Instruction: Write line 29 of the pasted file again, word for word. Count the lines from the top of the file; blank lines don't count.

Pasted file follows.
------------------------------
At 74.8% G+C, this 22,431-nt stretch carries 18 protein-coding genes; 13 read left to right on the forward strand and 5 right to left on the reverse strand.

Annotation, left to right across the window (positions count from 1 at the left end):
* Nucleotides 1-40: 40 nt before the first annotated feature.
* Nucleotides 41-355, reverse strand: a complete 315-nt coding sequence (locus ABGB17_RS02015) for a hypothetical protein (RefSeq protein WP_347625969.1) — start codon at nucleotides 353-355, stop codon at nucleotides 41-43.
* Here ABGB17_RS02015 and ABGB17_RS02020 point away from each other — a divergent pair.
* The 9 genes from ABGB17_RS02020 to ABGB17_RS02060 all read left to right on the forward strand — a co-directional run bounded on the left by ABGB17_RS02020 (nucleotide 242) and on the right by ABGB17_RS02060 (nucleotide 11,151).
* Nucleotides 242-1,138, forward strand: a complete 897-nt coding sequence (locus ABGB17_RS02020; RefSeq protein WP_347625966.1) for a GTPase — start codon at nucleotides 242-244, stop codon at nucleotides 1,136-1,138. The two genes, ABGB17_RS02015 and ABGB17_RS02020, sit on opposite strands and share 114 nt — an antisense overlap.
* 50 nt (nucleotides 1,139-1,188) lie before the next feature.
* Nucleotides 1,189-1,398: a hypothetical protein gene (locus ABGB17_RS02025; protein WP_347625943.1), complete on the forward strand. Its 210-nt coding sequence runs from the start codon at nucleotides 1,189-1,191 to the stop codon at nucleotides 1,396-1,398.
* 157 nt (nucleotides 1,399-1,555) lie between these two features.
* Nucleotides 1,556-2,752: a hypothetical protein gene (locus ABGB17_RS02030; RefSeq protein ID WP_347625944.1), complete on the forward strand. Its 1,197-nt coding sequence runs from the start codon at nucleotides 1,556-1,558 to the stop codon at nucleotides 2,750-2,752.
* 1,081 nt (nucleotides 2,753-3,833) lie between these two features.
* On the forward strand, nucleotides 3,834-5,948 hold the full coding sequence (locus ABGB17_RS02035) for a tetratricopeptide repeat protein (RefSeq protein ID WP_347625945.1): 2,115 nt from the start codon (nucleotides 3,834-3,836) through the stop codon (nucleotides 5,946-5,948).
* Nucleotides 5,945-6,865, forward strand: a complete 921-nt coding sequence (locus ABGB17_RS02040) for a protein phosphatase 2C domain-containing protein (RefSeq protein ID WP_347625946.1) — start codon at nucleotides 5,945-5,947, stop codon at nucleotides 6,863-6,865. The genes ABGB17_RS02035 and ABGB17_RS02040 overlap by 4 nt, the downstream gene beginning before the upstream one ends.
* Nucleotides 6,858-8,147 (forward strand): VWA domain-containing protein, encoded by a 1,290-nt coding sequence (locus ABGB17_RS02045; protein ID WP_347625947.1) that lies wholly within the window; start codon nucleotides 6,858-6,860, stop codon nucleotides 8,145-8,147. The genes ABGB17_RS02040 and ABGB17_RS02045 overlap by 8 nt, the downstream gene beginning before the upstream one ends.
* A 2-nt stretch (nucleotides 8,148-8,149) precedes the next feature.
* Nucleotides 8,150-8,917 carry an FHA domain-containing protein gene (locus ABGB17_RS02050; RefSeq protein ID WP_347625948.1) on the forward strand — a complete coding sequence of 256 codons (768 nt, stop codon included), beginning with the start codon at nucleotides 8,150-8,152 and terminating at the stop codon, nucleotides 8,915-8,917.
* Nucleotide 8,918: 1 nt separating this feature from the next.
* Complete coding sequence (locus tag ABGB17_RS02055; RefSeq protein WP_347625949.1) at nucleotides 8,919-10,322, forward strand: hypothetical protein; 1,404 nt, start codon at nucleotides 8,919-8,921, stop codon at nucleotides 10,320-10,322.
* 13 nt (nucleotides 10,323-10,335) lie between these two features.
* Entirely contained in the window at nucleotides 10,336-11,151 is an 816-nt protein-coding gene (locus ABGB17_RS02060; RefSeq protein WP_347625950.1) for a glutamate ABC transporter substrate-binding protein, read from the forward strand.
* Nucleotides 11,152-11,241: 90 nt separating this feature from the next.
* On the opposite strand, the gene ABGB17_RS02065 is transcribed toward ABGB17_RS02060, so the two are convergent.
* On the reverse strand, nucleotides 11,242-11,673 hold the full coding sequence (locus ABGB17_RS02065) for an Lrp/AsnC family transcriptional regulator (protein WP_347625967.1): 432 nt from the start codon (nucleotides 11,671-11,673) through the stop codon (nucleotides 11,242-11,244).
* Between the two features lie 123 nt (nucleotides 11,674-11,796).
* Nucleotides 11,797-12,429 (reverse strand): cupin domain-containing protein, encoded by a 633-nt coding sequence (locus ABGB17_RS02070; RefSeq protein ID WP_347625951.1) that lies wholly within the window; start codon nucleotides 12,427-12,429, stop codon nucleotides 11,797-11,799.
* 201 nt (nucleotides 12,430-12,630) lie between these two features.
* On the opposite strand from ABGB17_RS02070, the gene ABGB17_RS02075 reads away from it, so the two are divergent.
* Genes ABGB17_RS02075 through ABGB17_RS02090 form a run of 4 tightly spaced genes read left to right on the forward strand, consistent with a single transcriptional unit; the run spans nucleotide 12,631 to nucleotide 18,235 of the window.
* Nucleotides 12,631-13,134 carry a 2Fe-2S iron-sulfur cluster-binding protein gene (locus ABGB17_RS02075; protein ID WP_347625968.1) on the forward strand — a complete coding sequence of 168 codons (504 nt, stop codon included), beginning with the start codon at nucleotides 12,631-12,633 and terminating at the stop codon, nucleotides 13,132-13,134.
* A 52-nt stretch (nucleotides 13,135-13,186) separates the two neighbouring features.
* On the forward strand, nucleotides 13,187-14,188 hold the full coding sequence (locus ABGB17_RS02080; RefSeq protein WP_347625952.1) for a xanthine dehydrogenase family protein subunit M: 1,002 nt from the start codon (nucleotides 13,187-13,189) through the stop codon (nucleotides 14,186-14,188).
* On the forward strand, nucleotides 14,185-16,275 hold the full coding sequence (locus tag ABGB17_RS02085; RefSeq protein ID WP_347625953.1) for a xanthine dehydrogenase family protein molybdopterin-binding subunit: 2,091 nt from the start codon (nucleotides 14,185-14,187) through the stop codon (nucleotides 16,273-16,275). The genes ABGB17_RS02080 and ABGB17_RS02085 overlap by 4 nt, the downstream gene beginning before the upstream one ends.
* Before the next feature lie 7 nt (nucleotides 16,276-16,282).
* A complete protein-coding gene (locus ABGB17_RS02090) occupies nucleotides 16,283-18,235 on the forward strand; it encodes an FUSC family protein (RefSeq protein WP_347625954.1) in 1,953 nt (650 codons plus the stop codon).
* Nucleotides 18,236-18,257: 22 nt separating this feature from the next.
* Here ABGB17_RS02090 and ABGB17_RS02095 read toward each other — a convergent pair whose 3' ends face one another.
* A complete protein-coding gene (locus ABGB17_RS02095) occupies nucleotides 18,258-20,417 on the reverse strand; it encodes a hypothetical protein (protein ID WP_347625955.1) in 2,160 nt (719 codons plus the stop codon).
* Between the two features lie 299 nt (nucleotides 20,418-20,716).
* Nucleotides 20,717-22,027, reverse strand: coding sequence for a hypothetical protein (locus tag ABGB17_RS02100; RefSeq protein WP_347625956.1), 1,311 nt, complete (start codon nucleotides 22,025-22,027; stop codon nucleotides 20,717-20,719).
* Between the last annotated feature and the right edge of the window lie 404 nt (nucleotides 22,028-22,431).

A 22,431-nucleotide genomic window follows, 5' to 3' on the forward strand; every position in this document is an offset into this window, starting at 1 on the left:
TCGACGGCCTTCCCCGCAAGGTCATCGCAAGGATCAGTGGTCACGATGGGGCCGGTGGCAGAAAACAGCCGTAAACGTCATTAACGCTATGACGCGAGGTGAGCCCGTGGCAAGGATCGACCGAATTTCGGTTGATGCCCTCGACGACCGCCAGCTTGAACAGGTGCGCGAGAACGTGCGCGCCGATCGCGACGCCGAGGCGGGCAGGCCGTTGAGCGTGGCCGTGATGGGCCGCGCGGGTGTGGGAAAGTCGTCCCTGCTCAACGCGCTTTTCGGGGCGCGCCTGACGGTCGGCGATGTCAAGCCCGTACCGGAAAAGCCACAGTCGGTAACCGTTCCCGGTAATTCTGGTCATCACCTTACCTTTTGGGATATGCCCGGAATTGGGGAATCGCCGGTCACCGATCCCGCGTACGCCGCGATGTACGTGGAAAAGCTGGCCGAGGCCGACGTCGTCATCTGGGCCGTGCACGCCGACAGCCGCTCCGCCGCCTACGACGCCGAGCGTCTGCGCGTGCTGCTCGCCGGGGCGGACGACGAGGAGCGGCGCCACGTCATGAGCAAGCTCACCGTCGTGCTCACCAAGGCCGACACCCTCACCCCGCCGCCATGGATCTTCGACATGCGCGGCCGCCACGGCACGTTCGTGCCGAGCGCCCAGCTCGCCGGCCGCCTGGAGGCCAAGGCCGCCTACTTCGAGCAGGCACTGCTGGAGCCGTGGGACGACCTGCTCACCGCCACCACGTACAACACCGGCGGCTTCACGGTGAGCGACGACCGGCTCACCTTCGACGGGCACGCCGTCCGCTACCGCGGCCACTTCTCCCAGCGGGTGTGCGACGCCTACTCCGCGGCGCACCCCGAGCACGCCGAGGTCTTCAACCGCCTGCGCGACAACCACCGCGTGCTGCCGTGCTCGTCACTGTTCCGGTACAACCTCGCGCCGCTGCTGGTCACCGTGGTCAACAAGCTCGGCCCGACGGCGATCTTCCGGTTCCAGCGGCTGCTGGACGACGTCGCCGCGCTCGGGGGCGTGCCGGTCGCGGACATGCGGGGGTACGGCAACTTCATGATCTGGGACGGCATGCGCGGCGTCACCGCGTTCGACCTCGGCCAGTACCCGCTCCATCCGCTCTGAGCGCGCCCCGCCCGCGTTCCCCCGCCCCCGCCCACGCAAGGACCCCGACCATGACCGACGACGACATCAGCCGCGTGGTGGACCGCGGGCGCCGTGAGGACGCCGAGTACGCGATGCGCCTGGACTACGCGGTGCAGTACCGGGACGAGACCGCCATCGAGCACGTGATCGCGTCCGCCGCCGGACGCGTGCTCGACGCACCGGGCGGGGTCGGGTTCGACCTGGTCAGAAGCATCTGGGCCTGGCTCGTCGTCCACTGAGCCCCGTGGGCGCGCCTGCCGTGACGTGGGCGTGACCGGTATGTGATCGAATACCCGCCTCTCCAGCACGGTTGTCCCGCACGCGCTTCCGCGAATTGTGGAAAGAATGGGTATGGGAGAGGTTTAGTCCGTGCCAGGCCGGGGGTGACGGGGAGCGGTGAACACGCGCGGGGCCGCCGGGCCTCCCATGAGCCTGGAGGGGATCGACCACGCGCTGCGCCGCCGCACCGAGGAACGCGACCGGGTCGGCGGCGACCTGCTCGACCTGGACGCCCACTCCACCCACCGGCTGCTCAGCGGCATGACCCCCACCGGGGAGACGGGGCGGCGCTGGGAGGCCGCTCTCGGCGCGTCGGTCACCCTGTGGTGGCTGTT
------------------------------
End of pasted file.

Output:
* Genes ABGB17_RS02075 through ABGB17_RS02090 form a run of 4 tightly spaced genes read left to right on the forward strand, consistent with a single transcriptional unit; the run spans nucleotide 12,631 to nucleotide 18,235 of the window.